Chess can have a huge impact on students' lives. Just ask the first black grandmaster.

Brownsville is one of New York City's worst neighborhoods for poverty and crime.

But on one spring morning, the gymnatorium at PS 446 was overflowing with energy, packed with eager elementary students in their matching uniforms, all buzzing with excitement. Their howls and cheers filled the cavernous space, bouncing off the basketball backboards and shaking the school's crumbling foundation as the sound swelled to a cacophonous crescendo, and the chess team came charging down the stairs and —

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Yes, "chess team." You read that right.


Photo by Pedro Armestre/Stringer/Getty Images.

The guests of honor at this school-wide pep rally were heading to the National Elementary Chess Championships in Nashville. For some of them, their parents had never even left Brooklyn.

"A large piece of the achievement gap between lower and middle income students has to do with these kind of experiences," Meghan Dunn, the school's principal, told Upworthy. 

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Full disclosure: She's also my big sister. But it doesn't take familial bias to see the incredible advantages of rooks, pawns, and queens.

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“The only time that some of these kids are calm is when they're sitting at the chessboard," said Michael O'Gara, a teacher at PS 446 who oversees the Chess Club. "Their confidence is higher too. They're always being told they suck, someone on the playground or on the street saying 'I'm better than you.' But this is something where they can take pride."

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And they should be proud — in one category, their team ranked 22nd out of 50, which meant that each student got to bring a trophy home. (There were hundreds of teams overall.) That's a pretty big deal in a neighborhood with a median annual income of less than $16,000, and where less than one-third of the predominantly black population has a high school diploma.

Photo by Tim Boyle/Getty Images.

What's more, they've managed to make the Chess Club cool.

Even without the pep rallies, the Chess Club at PS 446 is treated more like a varsity sports team, according to Mr. O'Gara. That could be why the team has doubled in size since it started in fall 2012.

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Students even sacrifice their time on weekends to travel all across New York City to compete in competitions organized by Chess-in-the-Schools, a nonprofit organization that promotes chess for academic achievement in inner city schools. It's hard enough to get low-income students to school during the week; getting anyone to go from Brooklyn to Staten Island on a weekend is practically unheard of.

Photo by Pedro Armestre/Stringer/Getty Images.

Chess might sound like an unlikely escape for these students. But it worked for another Brownsville resident: Maurice Ashley.

You might recognize his name from a recent viral video where he totally owns a trash-talkin' hustler in a chess match in Washington Square Park.

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Ashley was born in Jamaica and emigrated to Brooklyn with his family when he was 12 years old. Growing up, he would watch his older brother play chess with friends, and while he understood the basic gist of it, it was never something he considered seriously.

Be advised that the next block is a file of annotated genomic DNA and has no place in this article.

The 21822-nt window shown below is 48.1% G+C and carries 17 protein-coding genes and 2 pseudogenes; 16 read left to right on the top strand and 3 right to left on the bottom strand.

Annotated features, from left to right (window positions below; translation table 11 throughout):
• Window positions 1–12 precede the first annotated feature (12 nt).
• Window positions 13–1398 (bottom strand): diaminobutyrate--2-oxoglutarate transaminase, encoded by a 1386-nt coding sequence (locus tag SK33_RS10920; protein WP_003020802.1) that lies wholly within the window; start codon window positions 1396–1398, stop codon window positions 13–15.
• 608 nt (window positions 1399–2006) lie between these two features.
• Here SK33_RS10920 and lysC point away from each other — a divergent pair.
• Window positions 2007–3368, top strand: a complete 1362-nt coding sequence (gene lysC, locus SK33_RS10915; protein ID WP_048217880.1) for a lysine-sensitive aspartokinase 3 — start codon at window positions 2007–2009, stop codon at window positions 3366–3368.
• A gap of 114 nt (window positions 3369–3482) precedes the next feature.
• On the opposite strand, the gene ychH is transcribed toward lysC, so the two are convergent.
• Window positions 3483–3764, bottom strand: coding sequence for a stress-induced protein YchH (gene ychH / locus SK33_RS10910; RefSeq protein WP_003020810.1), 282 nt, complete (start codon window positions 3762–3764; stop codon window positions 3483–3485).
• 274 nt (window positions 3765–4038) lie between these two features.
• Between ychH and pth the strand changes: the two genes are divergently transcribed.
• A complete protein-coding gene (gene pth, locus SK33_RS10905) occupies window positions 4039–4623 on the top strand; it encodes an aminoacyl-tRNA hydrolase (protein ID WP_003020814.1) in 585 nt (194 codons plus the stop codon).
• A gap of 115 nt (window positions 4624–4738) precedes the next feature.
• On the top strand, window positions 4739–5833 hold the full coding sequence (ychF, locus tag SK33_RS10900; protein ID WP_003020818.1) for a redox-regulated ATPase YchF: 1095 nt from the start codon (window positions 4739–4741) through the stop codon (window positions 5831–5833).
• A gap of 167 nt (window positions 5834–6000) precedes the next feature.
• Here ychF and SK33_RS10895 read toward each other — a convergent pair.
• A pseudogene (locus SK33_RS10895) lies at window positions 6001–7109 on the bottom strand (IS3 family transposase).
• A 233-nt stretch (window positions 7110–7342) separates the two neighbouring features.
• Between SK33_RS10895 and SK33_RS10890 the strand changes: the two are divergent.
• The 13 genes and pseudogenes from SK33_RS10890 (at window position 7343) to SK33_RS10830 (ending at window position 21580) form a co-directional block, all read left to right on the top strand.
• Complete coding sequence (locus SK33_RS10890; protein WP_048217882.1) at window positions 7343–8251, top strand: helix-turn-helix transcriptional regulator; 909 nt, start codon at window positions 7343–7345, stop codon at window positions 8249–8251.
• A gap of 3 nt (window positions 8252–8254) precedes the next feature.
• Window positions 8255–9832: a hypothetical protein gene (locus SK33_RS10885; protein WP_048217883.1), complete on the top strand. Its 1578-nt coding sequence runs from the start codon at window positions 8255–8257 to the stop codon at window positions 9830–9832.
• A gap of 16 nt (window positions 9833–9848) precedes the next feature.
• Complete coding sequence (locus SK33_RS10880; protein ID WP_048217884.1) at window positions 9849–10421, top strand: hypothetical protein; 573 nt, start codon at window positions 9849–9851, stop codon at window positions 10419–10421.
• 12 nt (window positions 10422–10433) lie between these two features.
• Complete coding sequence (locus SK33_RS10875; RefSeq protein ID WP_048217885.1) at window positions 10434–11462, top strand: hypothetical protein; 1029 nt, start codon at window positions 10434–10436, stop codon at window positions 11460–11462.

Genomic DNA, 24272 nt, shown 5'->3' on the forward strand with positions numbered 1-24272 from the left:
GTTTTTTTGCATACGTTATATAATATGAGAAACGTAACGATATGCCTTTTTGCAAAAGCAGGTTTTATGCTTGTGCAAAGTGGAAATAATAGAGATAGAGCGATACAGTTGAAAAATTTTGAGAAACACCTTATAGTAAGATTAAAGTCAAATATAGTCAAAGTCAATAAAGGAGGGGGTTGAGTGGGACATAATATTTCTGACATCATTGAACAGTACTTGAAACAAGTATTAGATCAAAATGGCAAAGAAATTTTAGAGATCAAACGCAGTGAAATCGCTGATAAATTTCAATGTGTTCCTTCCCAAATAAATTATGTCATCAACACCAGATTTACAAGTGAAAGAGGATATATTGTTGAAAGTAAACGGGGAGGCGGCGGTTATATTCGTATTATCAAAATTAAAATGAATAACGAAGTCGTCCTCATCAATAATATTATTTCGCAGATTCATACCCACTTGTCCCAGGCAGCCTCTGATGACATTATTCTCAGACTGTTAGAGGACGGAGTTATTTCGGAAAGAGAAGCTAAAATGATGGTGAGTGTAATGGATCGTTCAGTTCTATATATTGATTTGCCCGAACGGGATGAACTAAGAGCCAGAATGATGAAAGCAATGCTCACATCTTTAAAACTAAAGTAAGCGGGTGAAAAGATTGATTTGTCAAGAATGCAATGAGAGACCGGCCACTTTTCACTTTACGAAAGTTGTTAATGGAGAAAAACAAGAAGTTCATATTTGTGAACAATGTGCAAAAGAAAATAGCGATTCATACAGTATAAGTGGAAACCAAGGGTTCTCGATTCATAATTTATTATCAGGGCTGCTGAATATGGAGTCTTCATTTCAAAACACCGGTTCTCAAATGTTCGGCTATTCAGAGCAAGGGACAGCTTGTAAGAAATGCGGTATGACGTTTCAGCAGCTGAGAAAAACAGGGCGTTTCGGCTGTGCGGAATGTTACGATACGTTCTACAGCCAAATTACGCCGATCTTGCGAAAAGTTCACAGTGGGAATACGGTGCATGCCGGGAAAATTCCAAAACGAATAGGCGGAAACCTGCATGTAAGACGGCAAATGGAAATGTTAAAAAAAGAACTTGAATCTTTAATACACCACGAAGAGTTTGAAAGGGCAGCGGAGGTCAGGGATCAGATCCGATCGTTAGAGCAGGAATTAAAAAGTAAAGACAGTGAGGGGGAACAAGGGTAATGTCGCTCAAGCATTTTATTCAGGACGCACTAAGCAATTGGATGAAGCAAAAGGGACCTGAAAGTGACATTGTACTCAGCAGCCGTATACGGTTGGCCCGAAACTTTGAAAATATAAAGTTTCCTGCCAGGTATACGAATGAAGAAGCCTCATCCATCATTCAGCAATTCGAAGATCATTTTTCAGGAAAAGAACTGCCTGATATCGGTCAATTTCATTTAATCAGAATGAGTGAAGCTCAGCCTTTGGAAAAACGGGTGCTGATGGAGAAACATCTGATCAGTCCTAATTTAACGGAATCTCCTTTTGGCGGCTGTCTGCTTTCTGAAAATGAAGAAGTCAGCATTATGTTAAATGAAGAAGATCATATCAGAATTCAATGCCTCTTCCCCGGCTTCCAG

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But that all changed in high school, after a friendly game with a classmate at Brooklyn Tech. As he said in an interview with Mashable, "A friend of mine was playing chess. I remembered the rules from Jamaica. I played him; I was a pretty smart kid and thought I'd beat him, and he crushed me."

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Intent on a rematch, he picked up a book on the game in hopes of learning a few tricks ... and he was hooked for life.

Maurice Ashley, right, playing chess in Union Square. Screenshot from Mashable/YouTube.

In 1999, Maurice Ashley was awarded the rare distinction of International Chess Grandmaster — making him the first black man to earn the title.

At the time, there were fewer than 500 grandmasters in the world, although there have been at least two other black grandmasters recognized since then. "African continent GMs do exist; but, according to the system of racial classification, I am the first black GM in history," he clarified in an interview with the U.S. Chess Federation. "It matters, and doesn't matter, all at the same time."

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But it wasn't just the color of his skin that set him apart from his peers. Where most chess masters are characterized as self-serious intellectual introverts, Ashley was always been outgoing and loves to share his passion for the game. ''There are not many Maurice Ashleys," said Allen Kaufman, the former executive director for Chess-in-the-Schools. "The typical grandmaster is an introvert and spends his time studying and playing rather than teaching kids.''

That's why Ashley opened the Harlem Chess Center — just six months after becoming a grandmaster.

While he was still on the path to grandmasterdom, Ashley had spent nearly a decade teaching chess as a part of the Harlem Educational Activities Fund, and he decided it was time to give back, knowing firsthand the value of the game's rewards.

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Also, he just loved the kids. As he told Mashable:

"Chess changes lives. I've coached kids in Harlem, in Brooklyn, in circumstances that are not easy. ... I've watched those exact same kids take the benefits of chess, whether it be critical thinking, better problem-solving, better concentration, better focus, and gone on to top universities around the country, to great jobs and careers."

Photo by Chris Hondros/Getty Images.

Ashley's right. Chess might be a game, but it also helps people overcome when life feels like a stalemate.

If you’ve never played, give it a try. If you know how, teach someone else.

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It doesn't matter if you live in Brooklyn or Boise — the simple elegance of the game can teach us  all about important skills like perseverance, strategy, focus, and even teamwork (which is particularly remarkable, considering it's a one-on-one game).

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And for those people who aren't even sure where their next meal is coming from, it shows them that a few lost pieces aren't the end of the game.

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Here's a video of Maurice Ashley offering some awesome advice for life, and for chess:

True

When Sue Hoppin was in college, she met the man she was going to marry. "I was attending the University of Denver, and he was at the Air Force Academy," she says. "My dad had also attended the University of Denver and warned me not to date those flyboys from the Springs."